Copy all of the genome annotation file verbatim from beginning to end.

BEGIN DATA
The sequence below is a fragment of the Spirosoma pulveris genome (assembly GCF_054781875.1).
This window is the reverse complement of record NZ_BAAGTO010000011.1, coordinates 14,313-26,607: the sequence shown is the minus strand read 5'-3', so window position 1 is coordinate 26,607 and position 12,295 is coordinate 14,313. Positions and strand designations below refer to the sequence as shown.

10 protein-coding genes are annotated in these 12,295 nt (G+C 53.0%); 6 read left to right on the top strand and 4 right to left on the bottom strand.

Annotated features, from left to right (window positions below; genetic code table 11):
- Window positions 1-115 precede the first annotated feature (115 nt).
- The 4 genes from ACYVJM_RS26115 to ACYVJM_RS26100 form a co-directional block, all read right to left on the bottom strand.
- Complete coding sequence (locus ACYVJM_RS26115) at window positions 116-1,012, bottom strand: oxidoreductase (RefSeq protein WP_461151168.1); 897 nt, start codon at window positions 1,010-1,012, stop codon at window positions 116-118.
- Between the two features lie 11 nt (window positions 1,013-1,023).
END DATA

The sequence below is a fragment of the Spirosoma pulveris genome (assembly GCF_054781875.1).
This window is the reverse complement of record NZ_BAAGTO010000011.1, coordinates 14,313-26,607: the sequence shown is the minus strand read 5'-3', so window position 1 is coordinate 26,607 and position 12,295 is coordinate 14,313. Positions and strand designations below refer to the sequence as shown.

10 protein-coding genes are annotated in these 12,295 nt (G+C 53.0%); 6 read left to right on the top strand and 4 right to left on the bottom strand.

Annotated features, from left to right (window positions below; genetic code table 11):
- Window positions 1-115 precede the first annotated feature (115 nt).
- The 4 genes from ACYVJM_RS26115 to ACYVJM_RS26100 form a co-directional block, all read right to left on the bottom strand.
- Complete coding sequence (locus ACYVJM_RS26115) at window positions 116-1,012, bottom strand: oxidoreductase (RefSeq protein WP_461151168.1); 897 nt, start codon at window positions 1,010-1,012, stop codon at window positions 116-118.
- Between the two features lie 11 nt (window positions 1,013-1,023).